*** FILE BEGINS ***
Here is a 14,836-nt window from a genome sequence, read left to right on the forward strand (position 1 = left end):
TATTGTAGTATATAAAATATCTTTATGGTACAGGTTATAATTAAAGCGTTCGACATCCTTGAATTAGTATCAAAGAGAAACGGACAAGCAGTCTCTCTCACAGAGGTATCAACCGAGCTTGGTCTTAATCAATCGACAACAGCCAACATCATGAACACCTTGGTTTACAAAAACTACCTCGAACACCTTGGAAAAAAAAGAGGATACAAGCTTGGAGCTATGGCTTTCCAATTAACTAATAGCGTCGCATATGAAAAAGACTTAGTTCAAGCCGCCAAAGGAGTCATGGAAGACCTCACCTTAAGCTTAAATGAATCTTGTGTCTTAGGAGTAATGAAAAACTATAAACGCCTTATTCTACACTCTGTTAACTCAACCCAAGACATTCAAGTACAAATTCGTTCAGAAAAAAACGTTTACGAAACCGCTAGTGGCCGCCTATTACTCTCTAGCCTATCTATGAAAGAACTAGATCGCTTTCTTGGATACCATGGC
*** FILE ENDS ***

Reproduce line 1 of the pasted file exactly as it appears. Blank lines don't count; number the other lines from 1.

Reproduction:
Here is a 14,836-nt window from a genome sequence, read left to right on the forward strand (position 1 = left end):